Cost sharing contribution

PRC Co


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Tax Implications

  • Dividend

    • Pre-January 1, 2008 earnings: 0% WHT from FIEs to foreign shareholders

    • Post-December 31, 2007 earnings: 10% WHT to foreign shareholders

  • Royalty

    • 10% WHT

    • 5% BT, unless qualified for exemption

  • Interest

    • 10% WHT

    • BT effective from January 1, 2009

  • Reduced treaty WHT rate may apply to qualified recipient


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Tax Implications (continued)

  • Service fee

    • BT

      • Pre-January 1, 2009: no BT on fees for offshore services

      • Post-December 31, 2008: BT-able services @ 5% – New!

    • CIT

      • Without PE, no CIT

      • With PE, 25% CIT on deemed profit of PRC sourced services

  • Cost sharing – New guidance!

    • No CIT

    • BT?

  • Qualify for foreign tax credit

    • WHT/CIT: Yes

    • BT (indirect tax): No


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Foreign Exchange Implications

  • Generally subject to review by designated banks

  • Effective from 1 January 2009

    • Remittance of foreign exchange ≤ USD30,000 (previously, USD50,000), tax payment certificate not required

    • Remittance of foreign exchange > USD30,000, tax payment certificate should be submitted to bank

  • Registration requirement

    • Loan agreement for foreign debt

    • Royalty agreement


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Transfer Pricing


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Transfer Pricing

  • Special tax adjustment provision in the CIT Law

  • Chinese tax authorities are strengthening transfer pricing administration by formalizing and regulating transfer pricing analysis

  • Chinese tax authorities will carry out transfer pricing investigation targeting single function manufacturing FIEs

  • Implementation Measures of Special Taxation Adjustments (Trial) – Guoshuifa [2009] No.2

    • Advance pricing arrangement (APA)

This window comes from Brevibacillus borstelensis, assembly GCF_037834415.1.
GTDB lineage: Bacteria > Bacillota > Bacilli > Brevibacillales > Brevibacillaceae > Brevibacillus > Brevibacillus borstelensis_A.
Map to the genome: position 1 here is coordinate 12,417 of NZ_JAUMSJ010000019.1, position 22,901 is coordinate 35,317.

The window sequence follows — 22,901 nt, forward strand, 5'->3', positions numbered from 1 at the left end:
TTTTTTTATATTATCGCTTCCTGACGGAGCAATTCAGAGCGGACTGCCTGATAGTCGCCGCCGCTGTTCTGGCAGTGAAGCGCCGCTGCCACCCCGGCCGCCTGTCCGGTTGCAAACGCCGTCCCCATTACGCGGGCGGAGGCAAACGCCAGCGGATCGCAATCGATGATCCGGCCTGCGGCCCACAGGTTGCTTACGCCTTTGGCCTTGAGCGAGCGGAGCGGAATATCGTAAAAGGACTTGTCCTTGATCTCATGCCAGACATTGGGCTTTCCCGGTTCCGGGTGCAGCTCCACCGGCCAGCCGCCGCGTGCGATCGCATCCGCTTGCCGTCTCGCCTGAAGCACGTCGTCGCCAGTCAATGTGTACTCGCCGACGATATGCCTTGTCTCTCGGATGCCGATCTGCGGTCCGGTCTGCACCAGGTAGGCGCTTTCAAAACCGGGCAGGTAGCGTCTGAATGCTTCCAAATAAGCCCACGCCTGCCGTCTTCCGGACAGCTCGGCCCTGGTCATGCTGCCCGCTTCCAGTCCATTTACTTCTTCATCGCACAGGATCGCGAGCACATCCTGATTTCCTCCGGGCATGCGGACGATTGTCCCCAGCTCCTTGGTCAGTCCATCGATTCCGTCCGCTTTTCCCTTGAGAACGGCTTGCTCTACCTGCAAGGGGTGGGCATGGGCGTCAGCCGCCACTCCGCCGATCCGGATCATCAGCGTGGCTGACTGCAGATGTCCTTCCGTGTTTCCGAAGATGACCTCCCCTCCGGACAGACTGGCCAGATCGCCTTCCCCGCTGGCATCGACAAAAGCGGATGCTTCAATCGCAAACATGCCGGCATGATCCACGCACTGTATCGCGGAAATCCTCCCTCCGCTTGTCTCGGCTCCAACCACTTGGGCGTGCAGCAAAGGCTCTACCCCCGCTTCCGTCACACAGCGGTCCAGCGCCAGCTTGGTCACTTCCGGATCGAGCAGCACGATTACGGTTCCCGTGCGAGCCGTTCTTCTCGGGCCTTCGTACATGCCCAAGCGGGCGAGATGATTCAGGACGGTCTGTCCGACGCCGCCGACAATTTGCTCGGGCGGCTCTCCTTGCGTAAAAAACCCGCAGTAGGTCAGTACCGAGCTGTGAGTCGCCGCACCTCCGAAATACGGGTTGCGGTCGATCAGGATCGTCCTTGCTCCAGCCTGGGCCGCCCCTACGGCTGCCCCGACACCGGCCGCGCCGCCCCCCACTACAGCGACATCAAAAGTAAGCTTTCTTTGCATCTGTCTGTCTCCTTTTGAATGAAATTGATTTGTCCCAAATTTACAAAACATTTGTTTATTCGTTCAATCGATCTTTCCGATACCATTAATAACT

• Contemporaneous documentation

    • Cost sharing arrangement (CSA)


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TP Compliance Requirements

All Taxpayers

Qualified Taxpayers

Related Party Transactions Annual Reporting Forms

Contemporaneous Documentation

IncreasedTransfer PricingCompliance Burden, retroactively applicable to tax year 2008


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Value Added Tax(VAT)


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VAT

  • Taxable activities

    • Sale of tangible moveable goods (including electricity, heating power and gas) in China

    • Provision of processing and repair services in China

    • Importation of goods

  • VAT rates

    • 17% – general taxpayer

    • 13% – for sale and import of certain goods by general taxpayers

    • 0% – for exports (the effective VAT rate on export is not 0% due to the difference between the export refund rate and the VAT rate)


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VAT Reform

  • Revised VAT Provisional and Implementation Rules

    • Effective from January 1, 2009

  • Major changes

    • VAT on fixed assets creditable (Previously capitalized)

    • Abolishment of VAT incentives

  • Other changes

    • VAT levy rate for small-scale VAT payers reduced to 3% (Previously 4% / 6%)

    • VAT filing period extended to 15 days (Previously 7/10 days) after period end


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Customs and Foreign Trade


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Customs Duty

  • Taxable activities

    • Import / export of goods